“I also announced that a special Meeting of the General Council would be convened to take a formal decision on the appointment of the next Director-General, and a meeting was subsequently convened for 9 November for this purpose with an Airgram circulated to delegations in WTO/AIR/GC/33 which, as you have seen, contains a single item concerning the Appointment of the next Director-General.
READ ALSO: Why we are opposed to Okonjo-Iweala’s selection as WTO Director-General — U.S.
“It has come to my notice that for reasons, including the health situation and current events, delegations will not be in a position to take a formal decision on 9 November.
“I am therefore postponing this meeting until further notice during which period I will continue to undertake consultations with delegations,” the statement said.
Why meeting was postponed

A reliable source close to the WTO General Council in Geneva told the decision to postpone the meeting indefinitely was informed by two unrelated developments, including what the General Council Chair referred in his statement as “current events”.
Apart from the worsening conditions relating to the global outbreak of the COVID-19 pandemic, based on recent measures adopted in Brussels, the source who requested that his identity should not be revealed as he was not authorised to speak officially on the matter, said the postponement was not unconnected with the outcome of the U.S. elections last Tuesday.

The source said the opposition by the U.S. government of the appointment of Mrs. Okonjo-Iweala as the WTO DG in preference of her South Korean opponent, despite her current status as a U.S. citizen, flows from the current unrelenting trade wars between the U.S. and China.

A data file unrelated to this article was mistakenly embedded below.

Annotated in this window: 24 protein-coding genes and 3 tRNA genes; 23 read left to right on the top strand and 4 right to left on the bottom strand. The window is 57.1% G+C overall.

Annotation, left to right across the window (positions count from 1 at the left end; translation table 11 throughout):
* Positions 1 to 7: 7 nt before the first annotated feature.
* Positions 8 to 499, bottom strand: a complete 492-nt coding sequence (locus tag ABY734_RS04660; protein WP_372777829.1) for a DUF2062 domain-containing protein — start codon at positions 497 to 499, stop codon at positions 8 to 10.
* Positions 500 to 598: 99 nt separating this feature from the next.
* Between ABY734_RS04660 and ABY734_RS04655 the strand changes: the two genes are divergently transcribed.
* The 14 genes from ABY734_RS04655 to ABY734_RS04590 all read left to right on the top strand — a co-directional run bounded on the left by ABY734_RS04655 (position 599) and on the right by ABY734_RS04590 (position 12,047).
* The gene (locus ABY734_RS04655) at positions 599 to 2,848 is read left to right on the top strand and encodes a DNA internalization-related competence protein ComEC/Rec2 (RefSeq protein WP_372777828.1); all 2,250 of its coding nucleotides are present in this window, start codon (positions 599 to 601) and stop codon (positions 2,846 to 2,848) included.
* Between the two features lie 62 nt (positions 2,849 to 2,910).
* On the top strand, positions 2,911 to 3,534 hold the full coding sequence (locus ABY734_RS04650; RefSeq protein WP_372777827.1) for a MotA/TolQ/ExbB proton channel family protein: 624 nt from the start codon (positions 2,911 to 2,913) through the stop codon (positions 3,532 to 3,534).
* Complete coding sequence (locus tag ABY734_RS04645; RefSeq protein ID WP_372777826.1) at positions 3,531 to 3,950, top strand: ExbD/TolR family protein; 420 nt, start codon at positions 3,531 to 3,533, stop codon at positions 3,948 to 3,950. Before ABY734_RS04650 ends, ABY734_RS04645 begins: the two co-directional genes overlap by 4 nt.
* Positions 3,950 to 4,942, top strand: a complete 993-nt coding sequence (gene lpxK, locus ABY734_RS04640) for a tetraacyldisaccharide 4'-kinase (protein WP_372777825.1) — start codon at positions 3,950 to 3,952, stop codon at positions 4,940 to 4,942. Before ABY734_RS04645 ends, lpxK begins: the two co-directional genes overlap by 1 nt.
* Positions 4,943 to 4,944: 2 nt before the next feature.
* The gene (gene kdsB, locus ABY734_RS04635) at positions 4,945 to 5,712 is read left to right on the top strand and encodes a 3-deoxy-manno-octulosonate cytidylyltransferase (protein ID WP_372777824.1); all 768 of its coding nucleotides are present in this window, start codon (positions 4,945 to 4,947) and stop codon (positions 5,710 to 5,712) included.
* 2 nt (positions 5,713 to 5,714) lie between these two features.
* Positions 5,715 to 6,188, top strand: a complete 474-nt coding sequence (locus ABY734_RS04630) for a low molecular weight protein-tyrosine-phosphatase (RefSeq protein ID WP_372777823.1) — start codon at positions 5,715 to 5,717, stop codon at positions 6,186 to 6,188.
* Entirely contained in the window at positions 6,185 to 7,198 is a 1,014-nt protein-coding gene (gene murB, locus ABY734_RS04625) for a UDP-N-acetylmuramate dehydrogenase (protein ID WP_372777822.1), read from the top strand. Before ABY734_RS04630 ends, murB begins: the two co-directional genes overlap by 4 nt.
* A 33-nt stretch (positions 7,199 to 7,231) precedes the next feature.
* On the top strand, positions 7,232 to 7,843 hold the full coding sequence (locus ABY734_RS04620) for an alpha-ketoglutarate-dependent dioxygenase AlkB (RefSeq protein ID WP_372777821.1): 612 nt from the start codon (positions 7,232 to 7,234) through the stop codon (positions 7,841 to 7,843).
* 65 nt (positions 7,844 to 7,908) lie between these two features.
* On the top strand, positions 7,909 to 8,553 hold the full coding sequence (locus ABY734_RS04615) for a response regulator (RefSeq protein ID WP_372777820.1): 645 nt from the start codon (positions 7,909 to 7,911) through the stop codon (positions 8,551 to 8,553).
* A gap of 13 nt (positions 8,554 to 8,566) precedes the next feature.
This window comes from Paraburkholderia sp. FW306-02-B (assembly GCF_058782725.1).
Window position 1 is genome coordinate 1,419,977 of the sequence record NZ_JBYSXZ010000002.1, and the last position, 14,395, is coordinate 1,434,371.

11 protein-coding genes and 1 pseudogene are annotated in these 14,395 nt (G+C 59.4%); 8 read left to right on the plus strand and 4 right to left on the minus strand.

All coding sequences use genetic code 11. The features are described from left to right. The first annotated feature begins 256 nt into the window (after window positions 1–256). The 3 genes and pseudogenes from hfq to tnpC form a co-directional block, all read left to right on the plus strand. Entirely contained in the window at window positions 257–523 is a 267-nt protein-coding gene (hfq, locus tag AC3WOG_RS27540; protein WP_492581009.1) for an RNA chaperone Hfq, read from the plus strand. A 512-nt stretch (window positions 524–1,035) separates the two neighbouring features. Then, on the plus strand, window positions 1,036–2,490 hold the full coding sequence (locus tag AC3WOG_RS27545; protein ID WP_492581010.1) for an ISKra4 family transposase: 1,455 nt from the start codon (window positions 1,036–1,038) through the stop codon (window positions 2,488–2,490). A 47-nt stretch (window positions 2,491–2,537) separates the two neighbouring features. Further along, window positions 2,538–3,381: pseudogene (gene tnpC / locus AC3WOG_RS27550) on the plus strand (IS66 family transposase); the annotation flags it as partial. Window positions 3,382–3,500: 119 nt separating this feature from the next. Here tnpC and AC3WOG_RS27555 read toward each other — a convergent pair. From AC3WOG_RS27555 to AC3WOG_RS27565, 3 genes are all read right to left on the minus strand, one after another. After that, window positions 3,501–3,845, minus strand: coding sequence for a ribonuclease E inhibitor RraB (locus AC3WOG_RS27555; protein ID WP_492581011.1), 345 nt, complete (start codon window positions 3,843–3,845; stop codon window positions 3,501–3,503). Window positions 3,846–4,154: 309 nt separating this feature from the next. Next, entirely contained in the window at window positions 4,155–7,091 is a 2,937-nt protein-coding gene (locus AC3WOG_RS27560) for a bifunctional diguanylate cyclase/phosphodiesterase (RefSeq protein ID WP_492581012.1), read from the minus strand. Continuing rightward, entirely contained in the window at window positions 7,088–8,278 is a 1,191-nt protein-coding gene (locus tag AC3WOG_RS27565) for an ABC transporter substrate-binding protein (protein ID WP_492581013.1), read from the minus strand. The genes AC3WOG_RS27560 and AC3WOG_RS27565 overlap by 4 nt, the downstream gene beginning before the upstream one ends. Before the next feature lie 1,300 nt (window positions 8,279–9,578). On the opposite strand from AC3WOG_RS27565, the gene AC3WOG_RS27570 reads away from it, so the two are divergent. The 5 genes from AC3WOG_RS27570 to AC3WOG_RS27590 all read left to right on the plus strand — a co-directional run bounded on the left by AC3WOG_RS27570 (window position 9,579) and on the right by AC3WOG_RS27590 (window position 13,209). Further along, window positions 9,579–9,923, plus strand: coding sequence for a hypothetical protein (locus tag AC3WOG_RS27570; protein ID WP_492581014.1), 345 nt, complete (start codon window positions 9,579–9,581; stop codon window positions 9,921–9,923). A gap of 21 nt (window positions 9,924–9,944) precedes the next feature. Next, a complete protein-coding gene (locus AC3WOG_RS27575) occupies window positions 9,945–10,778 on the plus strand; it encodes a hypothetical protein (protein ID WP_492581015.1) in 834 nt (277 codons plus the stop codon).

With China among the countries pledging support for Mrs Okonjo-Iweala’s emergence, close watchers of the WTOs politics said it was inconceivable to think the U.S. under President Trump would shift grounds to accommodate her aspiration, despite being the clear favourite in the race.
With available results in the U.S. elections pointing in the direction of Mr Trump’s exit, the source said it was strategic for the November 9 meeting to be shifted forward to give time for the political wind in the U.S. to blow over and a new political dispensation with a fresh economic focus settles in office before the appointment process is reinstated.
The postponement, the source said, may have been instigated by the strong lobby and pressures by the African Group, consisting African Ambassadors in Geneva rooting for Mrs. Okonjo-Iweala, in concert with the African Union, who believe more time was needed to consult widely to secure consensus and bring all on board, including the U.S.
“It was clear they were not going to secure consensus on Monday, considering what is happening. To avoid providing an opportunity for all sorts of persons to cash in on the situation and cause more confusion, it was strategic to postpone the meeting to give time for further consultations pending when everyone is sure the environment is stable enough to reach a consensus,” the source said.